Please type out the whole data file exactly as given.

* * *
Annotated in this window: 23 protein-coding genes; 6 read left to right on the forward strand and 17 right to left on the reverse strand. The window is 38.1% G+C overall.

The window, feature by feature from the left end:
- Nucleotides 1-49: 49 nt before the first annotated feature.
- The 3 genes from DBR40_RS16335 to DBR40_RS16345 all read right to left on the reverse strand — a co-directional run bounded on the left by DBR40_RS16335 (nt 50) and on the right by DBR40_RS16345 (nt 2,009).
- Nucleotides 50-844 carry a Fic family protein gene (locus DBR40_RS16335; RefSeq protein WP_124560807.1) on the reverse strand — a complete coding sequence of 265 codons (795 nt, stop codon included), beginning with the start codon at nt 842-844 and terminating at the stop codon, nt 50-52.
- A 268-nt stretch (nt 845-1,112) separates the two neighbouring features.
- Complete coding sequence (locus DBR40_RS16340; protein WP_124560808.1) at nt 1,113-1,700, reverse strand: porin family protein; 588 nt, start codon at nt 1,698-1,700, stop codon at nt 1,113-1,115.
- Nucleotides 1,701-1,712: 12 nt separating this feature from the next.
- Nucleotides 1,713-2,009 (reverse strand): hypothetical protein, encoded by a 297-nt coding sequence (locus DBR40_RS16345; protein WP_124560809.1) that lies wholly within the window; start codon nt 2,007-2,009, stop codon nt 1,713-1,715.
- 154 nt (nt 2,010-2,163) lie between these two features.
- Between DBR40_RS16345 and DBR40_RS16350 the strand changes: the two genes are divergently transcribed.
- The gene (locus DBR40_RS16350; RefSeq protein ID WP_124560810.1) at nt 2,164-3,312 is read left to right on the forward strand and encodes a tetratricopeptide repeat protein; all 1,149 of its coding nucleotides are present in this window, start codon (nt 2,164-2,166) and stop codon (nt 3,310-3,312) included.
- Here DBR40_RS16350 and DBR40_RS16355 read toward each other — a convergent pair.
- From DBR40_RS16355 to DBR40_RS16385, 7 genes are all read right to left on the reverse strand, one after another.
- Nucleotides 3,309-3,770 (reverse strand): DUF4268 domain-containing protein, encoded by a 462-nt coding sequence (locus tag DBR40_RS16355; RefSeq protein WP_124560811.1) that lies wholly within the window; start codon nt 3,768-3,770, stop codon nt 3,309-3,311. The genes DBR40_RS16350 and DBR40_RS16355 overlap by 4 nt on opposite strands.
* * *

Annotated in this window: 23 protein-coding genes; 6 read left to right on the forward strand and 17 right to left on the reverse strand. The window is 38.1% G+C overall.

The window, feature by feature from the left end:
- Nucleotides 1-49: 49 nt before the first annotated feature.
- The 3 genes from DBR40_RS16335 to DBR40_RS16345 all read right to left on the reverse strand — a co-directional run bounded on the left by DBR40_RS16335 (nt 50) and on the right by DBR40_RS16345 (nt 2,009).
- Nucleotides 50-844 carry a Fic family protein gene (locus DBR40_RS16335; RefSeq protein WP_124560807.1) on the reverse strand — a complete coding sequence of 265 codons (795 nt, stop codon included), beginning with the start codon at nt 842-844 and terminating at the stop codon, nt 50-52.
- A 268-nt stretch (nt 845-1,112) separates the two neighbouring features.
- Complete coding sequence (locus DBR40_RS16340; protein WP_124560808.1) at nt 1,113-1,700, reverse strand: porin family protein; 588 nt, start codon at nt 1,698-1,700, stop codon at nt 1,113-1,115.
- Nucleotides 1,701-1,712: 12 nt separating this feature from the next.
- Nucleotides 1,713-2,009 (reverse strand): hypothetical protein, encoded by a 297-nt coding sequence (locus DBR40_RS16345; protein WP_124560809.1) that lies wholly within the window; start codon nt 2,007-2,009, stop codon nt 1,713-1,715.
- 154 nt (nt 2,010-2,163) lie between these two features.
- Between DBR40_RS16345 and DBR40_RS16350 the strand changes: the two genes are divergently transcribed.
- The gene (locus DBR40_RS16350; RefSeq protein ID WP_124560810.1) at nt 2,164-3,312 is read left to right on the forward strand and encodes a tetratricopeptide repeat protein; all 1,149 of its coding nucleotides are present in this window, start codon (nt 2,164-2,166) and stop codon (nt 3,310-3,312) included.
- Here DBR40_RS16350 and DBR40_RS16355 read toward each other — a convergent pair.
- From DBR40_RS16355 to DBR40_RS16385, 7 genes are all read right to left on the reverse strand, one after another.
- Nucleotides 3,309-3,770 (reverse strand): DUF4268 domain-containing protein, encoded by a 462-nt coding sequence (locus tag DBR40_RS16355; RefSeq protein WP_124560811.1) that lies wholly within the window; start codon nt 3,768-3,770, stop codon nt 3,309-3,311. The genes DBR40_RS16350 and DBR40_RS16355 overlap by 4 nt on opposite strands.